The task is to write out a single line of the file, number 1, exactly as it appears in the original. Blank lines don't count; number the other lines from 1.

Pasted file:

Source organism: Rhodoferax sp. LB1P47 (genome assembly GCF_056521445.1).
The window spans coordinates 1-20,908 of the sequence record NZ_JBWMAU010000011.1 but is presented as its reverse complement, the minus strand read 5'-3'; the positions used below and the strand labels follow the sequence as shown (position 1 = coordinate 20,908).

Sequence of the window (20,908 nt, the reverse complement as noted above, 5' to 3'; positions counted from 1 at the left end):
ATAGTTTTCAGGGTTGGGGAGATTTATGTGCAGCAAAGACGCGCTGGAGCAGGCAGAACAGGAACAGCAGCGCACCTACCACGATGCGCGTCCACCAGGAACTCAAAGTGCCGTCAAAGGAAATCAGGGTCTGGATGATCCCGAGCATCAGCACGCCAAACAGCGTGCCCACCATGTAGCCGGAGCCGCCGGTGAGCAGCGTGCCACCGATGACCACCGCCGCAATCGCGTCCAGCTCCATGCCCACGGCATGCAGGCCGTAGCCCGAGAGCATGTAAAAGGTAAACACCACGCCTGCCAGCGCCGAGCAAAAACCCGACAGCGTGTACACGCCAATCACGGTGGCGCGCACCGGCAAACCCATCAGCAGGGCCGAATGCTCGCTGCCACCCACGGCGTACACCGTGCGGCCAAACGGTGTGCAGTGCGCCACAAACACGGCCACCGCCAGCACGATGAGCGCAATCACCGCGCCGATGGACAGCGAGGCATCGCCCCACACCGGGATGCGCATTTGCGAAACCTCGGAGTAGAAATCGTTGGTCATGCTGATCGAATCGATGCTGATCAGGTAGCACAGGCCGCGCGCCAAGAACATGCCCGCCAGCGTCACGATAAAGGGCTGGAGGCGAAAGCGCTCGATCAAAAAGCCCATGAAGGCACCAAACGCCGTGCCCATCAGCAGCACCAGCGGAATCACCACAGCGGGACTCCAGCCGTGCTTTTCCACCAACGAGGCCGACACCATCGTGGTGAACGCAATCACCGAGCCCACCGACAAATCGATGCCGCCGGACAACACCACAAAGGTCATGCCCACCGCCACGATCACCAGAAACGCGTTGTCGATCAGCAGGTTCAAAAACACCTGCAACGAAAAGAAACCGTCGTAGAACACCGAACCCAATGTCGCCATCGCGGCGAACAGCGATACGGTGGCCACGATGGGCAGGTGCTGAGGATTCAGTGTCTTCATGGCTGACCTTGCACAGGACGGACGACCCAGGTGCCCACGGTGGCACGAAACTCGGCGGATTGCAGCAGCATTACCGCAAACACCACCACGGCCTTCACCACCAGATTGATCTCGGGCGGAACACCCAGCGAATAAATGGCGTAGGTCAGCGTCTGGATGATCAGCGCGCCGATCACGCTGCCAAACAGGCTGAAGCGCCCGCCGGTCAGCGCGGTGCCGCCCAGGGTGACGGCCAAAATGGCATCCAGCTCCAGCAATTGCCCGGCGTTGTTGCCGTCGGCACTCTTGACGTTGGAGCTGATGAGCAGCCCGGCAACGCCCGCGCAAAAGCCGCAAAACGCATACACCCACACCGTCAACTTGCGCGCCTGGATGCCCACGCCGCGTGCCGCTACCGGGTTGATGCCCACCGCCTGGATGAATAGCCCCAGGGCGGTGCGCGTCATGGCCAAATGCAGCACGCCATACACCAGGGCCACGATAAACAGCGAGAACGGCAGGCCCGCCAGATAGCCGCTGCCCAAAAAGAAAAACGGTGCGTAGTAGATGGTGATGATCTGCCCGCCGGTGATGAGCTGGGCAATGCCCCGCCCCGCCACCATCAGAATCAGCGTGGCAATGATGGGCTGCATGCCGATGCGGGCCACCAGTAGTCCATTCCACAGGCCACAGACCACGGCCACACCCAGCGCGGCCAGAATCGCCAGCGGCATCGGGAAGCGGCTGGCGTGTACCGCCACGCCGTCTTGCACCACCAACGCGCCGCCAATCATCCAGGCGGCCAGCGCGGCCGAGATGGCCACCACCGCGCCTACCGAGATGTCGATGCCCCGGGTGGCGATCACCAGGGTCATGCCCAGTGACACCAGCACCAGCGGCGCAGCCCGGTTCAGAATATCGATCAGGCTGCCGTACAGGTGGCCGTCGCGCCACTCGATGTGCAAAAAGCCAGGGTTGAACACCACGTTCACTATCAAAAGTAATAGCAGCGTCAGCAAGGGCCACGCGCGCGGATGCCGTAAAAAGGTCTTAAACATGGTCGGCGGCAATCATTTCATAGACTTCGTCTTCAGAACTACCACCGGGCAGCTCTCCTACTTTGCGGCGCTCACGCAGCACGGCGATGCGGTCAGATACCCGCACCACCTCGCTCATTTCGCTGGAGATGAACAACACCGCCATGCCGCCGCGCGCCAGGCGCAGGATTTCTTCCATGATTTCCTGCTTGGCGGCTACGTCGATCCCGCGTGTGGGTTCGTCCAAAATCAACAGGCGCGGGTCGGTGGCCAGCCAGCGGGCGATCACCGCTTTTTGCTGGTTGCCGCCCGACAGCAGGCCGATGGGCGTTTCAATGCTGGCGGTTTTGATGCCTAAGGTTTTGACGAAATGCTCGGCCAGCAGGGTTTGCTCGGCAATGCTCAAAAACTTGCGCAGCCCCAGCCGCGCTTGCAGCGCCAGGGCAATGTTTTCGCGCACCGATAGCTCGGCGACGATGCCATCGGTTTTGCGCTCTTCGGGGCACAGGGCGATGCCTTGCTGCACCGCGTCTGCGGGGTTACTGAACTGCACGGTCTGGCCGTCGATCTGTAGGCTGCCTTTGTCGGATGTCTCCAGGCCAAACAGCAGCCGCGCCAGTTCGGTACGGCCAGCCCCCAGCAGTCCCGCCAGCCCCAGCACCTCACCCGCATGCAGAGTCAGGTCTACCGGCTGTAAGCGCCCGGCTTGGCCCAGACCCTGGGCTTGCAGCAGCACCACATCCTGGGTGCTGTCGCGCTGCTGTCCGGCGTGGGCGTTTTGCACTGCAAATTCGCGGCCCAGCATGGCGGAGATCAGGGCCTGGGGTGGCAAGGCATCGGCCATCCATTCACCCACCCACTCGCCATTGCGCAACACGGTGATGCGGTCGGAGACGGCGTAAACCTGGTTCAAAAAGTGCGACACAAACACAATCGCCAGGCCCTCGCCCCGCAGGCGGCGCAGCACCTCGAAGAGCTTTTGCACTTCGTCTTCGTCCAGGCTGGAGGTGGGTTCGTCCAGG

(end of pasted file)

Source organism: Rhodoferax sp. LB1P47 (genome assembly GCF_056521445.1).